In the course of creating most of my own curriculum, I end up creating a lot of new words, phrases, and concepts. I intend to describe each of these on this page. You can access this page directly from the navigation bar, but you will mostly be directed to this page from the curriculum map pages when a new term is coined or referenced.

  • AR+

AR Plus is the reading program that I use to suppliment the in-class reading that my students do. My personal belief about reading is that it should be based primarily upon student choice. Any program that aims to limit student choice of reading material is a program that is not flexible enough to meet the needs of all students. I have taken the baseline Accelerated Reader program and added to it in order to ensure a greater level of student choice. Along with the books (mostly novels) that Cresthill has bought the tests for, students can read web pages, AIM conversations, poetry, newspapers, magazines, and all books that are not covered by AR tests. AR Plus also asks students to actively engage with their reading through discussion and writing. If you are interested in how I created this supplimental curriculum for the AR program go here.

  • SAP (Social Action Plan)

The concept of a Social Action Plan presented itself when I first taught a study of Race and Gender to Mixed Ability 8th graders. Near the end of our study, I was struggling to find a way of wrapping up all of the great ideas we had come up with as a class as to the effects of race and gender on the individual and society. I finally decided that the best way to test our theories was to have some real world practice with changing people's biased attitudes toward race and gender for the better. Thus the SAP was born. All students who create an SAP find a problem around them concerning race or gender bias, stereotyping, or outright descrimination. Their SAP aims to raise their particular issue and at least attempt to resolve it. The SAP process is outlined in the following handouts which can be viewed online or downloaded:

  • Write-Ons

A Write-On is the question that I pose at the beginning of class to my students. My students then write for 5-10 minutes on this subject in any way that they would like. Generally, we discuss their ideas for another 5-10 minutes before going on to the larger lesson of the day. Also in most cases, the questions anticipate the key piece of learning that the students will be entertaining for the day. I have written elsewhere, "I try to make sure that these questions have multiple enterences with many different "right" answers. I would consider most of them to be interpretive in nature, and so they require quite a bit of thought from the students. These questions are called Write-Ons because they asks the students to write on a particular topic, but because they are interpretive questions, they are not prompts in the traditional sense. Prompts seemingly have one right way of attacking them, whereas Write-Ons can be answered flippantly or seriously, as a story or an essay. A Write-On only asks students to engage with the topic in someway, to transform it into words that mean something to them." I also use similar terms: Think-On, Share-On, Discuss-On, and Draw-On when I think a question would be better suited to disciplines other than writing. You can visit all of the questions that I have asked over the past few years here.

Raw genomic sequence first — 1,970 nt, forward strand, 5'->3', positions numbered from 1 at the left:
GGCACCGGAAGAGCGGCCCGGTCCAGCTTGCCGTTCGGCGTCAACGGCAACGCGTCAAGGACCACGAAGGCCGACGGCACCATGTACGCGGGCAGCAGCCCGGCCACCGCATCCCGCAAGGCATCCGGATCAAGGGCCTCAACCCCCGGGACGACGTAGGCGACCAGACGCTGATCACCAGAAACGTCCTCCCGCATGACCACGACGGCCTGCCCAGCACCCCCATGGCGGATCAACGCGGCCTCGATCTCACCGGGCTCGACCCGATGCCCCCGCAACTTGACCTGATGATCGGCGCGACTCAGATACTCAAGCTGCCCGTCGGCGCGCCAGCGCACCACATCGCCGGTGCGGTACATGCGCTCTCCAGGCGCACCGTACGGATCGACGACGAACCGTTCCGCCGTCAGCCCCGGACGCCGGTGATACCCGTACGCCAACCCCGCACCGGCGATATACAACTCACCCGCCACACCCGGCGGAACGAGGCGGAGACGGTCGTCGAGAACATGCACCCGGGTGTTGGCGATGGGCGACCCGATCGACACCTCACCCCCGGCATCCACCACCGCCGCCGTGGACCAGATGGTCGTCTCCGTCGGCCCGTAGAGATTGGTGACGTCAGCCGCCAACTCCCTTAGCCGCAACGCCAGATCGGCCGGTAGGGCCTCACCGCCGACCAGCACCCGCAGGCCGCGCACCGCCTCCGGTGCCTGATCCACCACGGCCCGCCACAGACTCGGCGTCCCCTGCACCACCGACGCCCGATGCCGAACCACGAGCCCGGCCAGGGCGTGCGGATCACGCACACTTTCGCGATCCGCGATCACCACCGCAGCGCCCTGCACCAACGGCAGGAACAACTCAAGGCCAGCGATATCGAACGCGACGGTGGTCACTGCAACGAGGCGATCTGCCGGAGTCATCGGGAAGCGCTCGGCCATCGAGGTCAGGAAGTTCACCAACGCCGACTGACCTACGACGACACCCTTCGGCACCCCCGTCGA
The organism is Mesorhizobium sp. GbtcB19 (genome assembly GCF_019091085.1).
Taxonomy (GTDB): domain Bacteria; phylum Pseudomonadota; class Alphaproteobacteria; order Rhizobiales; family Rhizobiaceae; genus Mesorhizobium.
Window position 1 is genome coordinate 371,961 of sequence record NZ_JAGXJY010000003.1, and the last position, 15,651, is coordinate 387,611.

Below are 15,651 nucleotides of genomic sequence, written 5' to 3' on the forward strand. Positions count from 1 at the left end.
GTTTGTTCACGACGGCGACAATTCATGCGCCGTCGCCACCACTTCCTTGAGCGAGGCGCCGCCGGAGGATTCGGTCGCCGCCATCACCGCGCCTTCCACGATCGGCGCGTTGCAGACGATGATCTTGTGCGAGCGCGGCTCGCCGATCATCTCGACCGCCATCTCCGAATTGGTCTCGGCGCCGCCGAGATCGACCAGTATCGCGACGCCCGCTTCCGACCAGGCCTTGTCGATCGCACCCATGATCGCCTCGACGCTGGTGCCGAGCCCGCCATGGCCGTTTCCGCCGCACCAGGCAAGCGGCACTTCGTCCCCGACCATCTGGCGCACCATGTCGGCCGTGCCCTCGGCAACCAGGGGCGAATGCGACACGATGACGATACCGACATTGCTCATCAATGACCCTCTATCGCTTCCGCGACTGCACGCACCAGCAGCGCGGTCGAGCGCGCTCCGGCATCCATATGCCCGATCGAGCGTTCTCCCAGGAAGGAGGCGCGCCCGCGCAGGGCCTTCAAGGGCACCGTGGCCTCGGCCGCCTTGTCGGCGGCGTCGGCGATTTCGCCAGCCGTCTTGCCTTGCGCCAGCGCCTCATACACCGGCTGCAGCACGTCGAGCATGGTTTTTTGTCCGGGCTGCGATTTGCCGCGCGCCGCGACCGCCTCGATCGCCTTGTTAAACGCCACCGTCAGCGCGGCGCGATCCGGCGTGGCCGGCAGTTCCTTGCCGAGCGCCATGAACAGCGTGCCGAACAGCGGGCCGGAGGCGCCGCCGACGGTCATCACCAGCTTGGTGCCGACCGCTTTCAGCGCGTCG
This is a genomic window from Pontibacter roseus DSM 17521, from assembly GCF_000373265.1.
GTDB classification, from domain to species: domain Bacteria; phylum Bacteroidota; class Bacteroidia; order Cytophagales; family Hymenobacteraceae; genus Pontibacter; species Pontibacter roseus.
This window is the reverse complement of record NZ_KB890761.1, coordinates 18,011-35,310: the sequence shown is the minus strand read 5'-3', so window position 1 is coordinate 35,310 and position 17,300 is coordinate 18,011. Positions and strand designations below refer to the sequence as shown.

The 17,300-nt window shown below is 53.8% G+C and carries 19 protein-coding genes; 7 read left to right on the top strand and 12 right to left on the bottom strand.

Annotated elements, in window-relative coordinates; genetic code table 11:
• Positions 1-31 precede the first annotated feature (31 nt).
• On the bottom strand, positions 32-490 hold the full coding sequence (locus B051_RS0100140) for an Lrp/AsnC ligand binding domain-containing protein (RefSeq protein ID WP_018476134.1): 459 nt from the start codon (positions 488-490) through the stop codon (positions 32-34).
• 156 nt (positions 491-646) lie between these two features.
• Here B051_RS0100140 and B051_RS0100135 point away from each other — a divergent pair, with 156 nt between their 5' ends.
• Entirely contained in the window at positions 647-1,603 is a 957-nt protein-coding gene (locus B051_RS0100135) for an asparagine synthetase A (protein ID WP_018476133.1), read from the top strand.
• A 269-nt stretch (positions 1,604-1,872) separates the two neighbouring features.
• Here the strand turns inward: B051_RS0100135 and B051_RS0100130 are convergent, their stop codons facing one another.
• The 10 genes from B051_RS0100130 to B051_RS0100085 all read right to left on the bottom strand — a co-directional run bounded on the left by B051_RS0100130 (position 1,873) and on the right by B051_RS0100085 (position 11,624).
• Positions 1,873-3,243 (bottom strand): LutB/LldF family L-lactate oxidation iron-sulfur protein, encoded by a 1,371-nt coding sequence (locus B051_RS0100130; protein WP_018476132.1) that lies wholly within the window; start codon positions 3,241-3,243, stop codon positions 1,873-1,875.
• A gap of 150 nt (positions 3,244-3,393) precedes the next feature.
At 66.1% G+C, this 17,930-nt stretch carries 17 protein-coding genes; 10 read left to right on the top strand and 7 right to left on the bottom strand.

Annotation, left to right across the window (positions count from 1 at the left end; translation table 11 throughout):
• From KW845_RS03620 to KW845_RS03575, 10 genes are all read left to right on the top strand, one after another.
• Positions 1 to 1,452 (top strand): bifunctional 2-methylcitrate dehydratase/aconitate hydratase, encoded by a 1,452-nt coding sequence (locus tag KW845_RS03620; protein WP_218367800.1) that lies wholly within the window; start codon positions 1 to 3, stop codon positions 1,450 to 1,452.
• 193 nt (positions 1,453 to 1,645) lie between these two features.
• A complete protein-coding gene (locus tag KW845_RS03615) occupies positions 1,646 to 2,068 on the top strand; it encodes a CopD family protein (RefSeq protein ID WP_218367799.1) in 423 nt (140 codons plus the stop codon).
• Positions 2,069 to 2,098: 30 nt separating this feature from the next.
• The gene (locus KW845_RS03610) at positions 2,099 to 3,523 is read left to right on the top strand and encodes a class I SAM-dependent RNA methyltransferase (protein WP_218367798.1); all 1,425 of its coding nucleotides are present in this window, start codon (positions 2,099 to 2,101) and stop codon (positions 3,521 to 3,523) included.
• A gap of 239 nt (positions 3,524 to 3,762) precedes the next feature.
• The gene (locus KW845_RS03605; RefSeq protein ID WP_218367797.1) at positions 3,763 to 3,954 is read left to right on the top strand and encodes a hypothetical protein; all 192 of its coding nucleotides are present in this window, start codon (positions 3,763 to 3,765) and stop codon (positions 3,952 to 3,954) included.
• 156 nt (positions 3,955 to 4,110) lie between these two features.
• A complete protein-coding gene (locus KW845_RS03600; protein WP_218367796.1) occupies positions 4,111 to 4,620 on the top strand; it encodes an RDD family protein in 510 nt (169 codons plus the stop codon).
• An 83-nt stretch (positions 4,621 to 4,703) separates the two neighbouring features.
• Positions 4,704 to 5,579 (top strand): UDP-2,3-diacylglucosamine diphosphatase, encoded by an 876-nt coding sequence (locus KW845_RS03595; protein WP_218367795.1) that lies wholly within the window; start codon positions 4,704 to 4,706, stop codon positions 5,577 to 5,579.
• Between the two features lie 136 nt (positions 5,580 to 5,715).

• Authentic Writing (aka Real Writing)

Authentic Writing at its most basic is writing that has a real audience and a real purpose.

Now to define the two new terms I have just created. A "real audience" is one that is not only the teacher. The teacher and the self can be part of a real audience, but rarely do they make up it entirely. A real audience is made up of people who are genuinly interested in the writing for what it has to say not because they are forced to be interested. A real audience is one that is likely to listen to, comment on, or attach value to a piece of student writing. Equally likely for a real audience is the posibility of using the writing to create something new. Finally, a real audience is one that does not require perfection to find importance.

A "real purpose" is one that has some intrinsic value to the writer. Getting better at writing can be a real purpose, but it is not (and should not be) the only one. A real purpose is determined by the context of a student's life. It is made up of what the student wants to do or would benefit from doing (making a grocery list, writing a passionate eulogy, getting out some teenage angst) rather than what he/she has to do. Writing with a real purpose is a social act; it is connected to the self and to others without any educational manuvers or imagination on the part of the writer (i.e. Write a letter to your congressperson about spending a million dollars).

To further illistrate the point of Authentic Writing, here is a chart of what constitutes Inauthentic Writing versus its Authentic counterparts:
Authentic Writing
Inauthentic Writing
A grocery list
A CSAP prompt
A blog post
A research paper on a teacher-selected topic
An intellectual passion paper
A form poem that is only seen by the teacher
Student-selected creative non-fiction
An essay that does not relate to the student or the current curriculum

  • Parallel Poem/Story/Essay

A parallel poem/story/essay is a student generated piece of writing that takes some element of a published work (the style, the rhythm, the theme, etc.) and mirrors it while making unique all other parts of the writing. This type of writing helps to fully explore/understand a difficult poem or story.